On the other hand the nearby three-gabled adobe has since suffered a fire and is now little more than a melting pile of mud.
Another house has been moved to the site and is undergoing restoration, the 1905 Mehrin house from Shell Beach.
On July 16, 1987 Telegram-Tribune reporter Craig Andrews wrote about preservation efforts at the Price House.
Restoration of Pismo founder’s homestead becomes realityAlthough one of the adobes crumbled to the ground this past year, restoration of the Anniversary House will start this month.
The homestead of John Michael Price, which includes two adobe buildings and his large “Anniversary House,” has been battered by weather and vandals since it was abandoned in the late 1960s.
Price was the founder of Pismo Beach, having acquired the bulk of the El Pismo rancho by the mid 1850s.
In 1852, Price moved to the homestead site, according to Jean Hubbard of the South County Historical Society.
A few years later Price built a two-story adobe adjoining an existing, three-gabled adobe house. In 1858, the adobe was turned into a school as Price bought textbooks and spent $156 to hire a teacher for his 15 children, according to an 1893 newspaper account.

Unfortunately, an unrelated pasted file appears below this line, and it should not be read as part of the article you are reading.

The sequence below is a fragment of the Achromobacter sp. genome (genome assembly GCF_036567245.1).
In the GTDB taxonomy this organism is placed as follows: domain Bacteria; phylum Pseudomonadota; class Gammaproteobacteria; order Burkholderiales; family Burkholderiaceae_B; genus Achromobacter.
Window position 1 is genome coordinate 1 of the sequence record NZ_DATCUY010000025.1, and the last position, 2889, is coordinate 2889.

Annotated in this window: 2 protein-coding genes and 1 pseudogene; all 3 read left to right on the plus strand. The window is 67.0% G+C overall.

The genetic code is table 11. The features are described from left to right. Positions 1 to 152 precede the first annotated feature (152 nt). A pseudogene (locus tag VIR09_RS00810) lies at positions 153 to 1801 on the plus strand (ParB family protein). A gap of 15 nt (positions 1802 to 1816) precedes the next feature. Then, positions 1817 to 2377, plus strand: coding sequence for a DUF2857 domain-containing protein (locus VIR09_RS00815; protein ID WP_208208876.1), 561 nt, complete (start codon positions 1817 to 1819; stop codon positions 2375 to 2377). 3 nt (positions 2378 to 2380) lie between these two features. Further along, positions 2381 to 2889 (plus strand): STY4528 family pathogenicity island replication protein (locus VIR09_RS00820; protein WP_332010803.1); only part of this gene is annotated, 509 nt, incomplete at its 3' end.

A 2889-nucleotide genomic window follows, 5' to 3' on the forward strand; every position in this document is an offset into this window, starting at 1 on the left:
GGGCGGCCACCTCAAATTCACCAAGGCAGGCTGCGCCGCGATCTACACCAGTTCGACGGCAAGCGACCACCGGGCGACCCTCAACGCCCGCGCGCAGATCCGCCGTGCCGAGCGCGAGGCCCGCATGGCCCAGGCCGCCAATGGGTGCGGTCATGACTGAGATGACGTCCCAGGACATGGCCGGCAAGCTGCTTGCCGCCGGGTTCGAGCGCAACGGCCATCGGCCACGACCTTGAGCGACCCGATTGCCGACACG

The little school house is now a heap of disintegrating adobe bricks.
The same fate could befall the three-gabled adobe if steps aren’t taken to preserve it soon.
The adobes are owned by Harry McDonald of Los Angeles, who has been asked to donate the adobes and the land they’re on to the city. So far, McDonald hasn’t responded, said Pismo City Administrator Les Crist.
The future is bright, however, for the wood frame Anniversary House that Price had built for his wife, Maria Andrea Carlon, sister of Manuela Branch, on their 50th anniversary. The South County Historical Society first asked the city to save the house 10 years ago, Hubbard said.
At the time, developers were planning to demolish the building. But since developers usually have to allocate a percentage of land for parks, the society managed to convince PVP Investments to save the buildings, she said.